Ramadan

This morning I came across this article on Medium.com titled I Beg of You, Do Not Take Photos of Fireworks With Your Smartphone that was written by Lindsey Weber. The title itself is self-explanatory and it was uploaded just in time for this weekend’s Fourth of July festivities where a lot of communities will sponsor numerous fireworks shows across the United States. Here are a few choice quotes from that article.

Your fireworks photos are bad.

As we approach this year’s annual Fireworks Day, aka July Fourth or Independence Day, no doubt my Instagram, Facebook and Snapchat will be flooded with your horrible, awful, horrendous photos of fireworks.

It’s not your fault! Your smartphone, be it iPhone or Android, was not equipped to take photos of fireworks — so quick, so bright, so impossible to capture that they never appear as gorgeous as IRL through the lens of your cellphone.

You mean like these fireworks photos that I took with my Droid smartphone at the Southwest Waterfront Fireworks Festival back in April, 2015?

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Skill (and a bit of luck, Stocker adds) is certainly a factor, but without the manual controls of a Real Camera, here is how your many, many fireworks photos will appear:

You mean like these photos that I took with my Droid smartphone at a Bowie Baysox minor league baseball game back in June, 2015?

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Just awful.

Oh, really. So are these fireworks photos I took at last year’s Fourth of July celebrations in Laurel, Maryland with my Droid smartphone “just awful”?

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I’ll admit that not all of my fireworks photos I took with my Droid have been posted online. For every one of my fireworks photos that I actually end up posting online, I take at least 10 other photos that exist only on my hard drive and will never see the light of day because they are just as bad as the Instagram photos Lindsey Weber posts in her article as examples of bad fireworks photography taken with a smartphone. The difference is that I don’t ever post any pictures online that I personally feel is not up to my personal high standards as to what is acceptable to post online. I will admit that some people have no hesitation with posting a blurry photo online because they just want to post something online no matter the quality of the photo itself but I’m not like that. It’s no different from me refusing to step outside in anything other than acceptable street clothes while I’ve seen people out in public wearing pajamas with curlers in their hair or wearing pants so baggy that one can see what color underwear the person is wearing. I’m more hesitant with exposing everything while other people don’t share my hesitancy to put everything online and/or in public.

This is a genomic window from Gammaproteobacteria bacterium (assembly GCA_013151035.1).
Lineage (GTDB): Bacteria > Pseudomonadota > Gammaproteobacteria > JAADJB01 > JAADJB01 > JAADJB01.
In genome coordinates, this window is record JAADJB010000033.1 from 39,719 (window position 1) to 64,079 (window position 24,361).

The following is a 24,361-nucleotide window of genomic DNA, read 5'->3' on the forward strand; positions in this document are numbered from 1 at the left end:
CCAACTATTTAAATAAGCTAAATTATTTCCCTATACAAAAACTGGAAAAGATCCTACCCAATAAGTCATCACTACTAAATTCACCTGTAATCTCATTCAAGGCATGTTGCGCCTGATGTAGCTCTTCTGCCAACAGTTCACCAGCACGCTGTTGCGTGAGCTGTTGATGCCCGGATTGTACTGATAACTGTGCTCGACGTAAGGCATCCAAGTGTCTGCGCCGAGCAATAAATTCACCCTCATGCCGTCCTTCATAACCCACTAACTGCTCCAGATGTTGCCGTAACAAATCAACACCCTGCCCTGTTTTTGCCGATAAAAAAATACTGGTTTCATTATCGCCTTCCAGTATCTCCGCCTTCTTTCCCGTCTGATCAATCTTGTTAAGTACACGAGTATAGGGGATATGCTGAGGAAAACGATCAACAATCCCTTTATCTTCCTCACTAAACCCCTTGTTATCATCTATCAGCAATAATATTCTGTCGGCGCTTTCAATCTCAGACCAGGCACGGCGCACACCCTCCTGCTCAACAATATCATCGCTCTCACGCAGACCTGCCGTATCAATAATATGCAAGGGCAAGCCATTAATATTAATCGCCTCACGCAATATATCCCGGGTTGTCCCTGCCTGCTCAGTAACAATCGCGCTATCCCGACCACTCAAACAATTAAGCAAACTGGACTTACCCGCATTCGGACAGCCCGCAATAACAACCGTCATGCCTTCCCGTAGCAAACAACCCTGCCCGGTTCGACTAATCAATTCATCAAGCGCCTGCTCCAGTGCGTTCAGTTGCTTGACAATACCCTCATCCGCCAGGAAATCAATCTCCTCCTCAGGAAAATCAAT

The other reason to refrain from the stereotypical fireworks photo this Fourth of July is simply that everyone’s doing it. And I don’t just mean taking pictures of fireworks, but seeing fireworks. It’s pretty hard to avoid them — so high up in the sky and so very loud. We all know what they look (and sound) like.

Okay so maybe she has a point there with so many people are already viewing and taking pictures of fireworks so your own photographs are bound to get lost in the online social media Internet shuffle. But you know what? Who cares? If you really want to take photos with your smartphone, go head and do it, even if your mother or grandfather are the only people who will ever see your fireworks photos online. If only one person ever sees your fireworks photos and likes them, you have made that person’s day brighter, even if it’s only for a brief moment.

The only thing that I agree with the writer about is this:

And there’s one tip we should all remember — forever and ever, fireworks or not: Turn off the flash.

I rarely use the flash in my smartphone because the colors always look dull and washed out. And if a person is staring directly into the lens, you’ll get that infamous red eye look where that person looks like he/she is possessed by demons. Generally people tend not to mind being photographed in public places if their eyes don’t get temporarily blinded by the flash.

Instead of snapping at would-be fireworks photographers whose only available camera equipment is a smartphone, I’ll provide this advice. When the fireworks shoot up in the air, take the picture right at the moment when the fireworks pauses in the sky. A firework will typically pause for about one or two seconds before bursting their full display. If you hit the shutter right at that pause, you’ll have a better chance of taking a great fireworks picture.

Getting a terrific fireworks shot with your smartphone will take some practice. I’ll admit that you won’t get the perfect fireworks picture on the first or second try. You might end up taking 50 or more crappy pictures to come up with less than 10 good shots. That’s the nature of photography in general. Most professional photographers will end up taking more pictures than they actually need in order to increase the chances that they will have a few usable photos that they can get paid for.

Just remember that not everything you shoot is worthy to upload on to Instagram, Snapchat, Facebook, or some other social media. In fact it might be better if you wait a day or so after shooting those fireworks (when you’ll be less tired after having a good night’s sleep) then sift through the photos that you’ve taken in order to decide which ones you feel are good enough to share online.

But don’t let Lindsey Weber or anyone else deter you from taking fireworks photos if you want to do so. With enough practice you could come up with some fireworks photos that are similar to the ones I took at the Fourth of July celebration at Greenbelt Lake in 2014.

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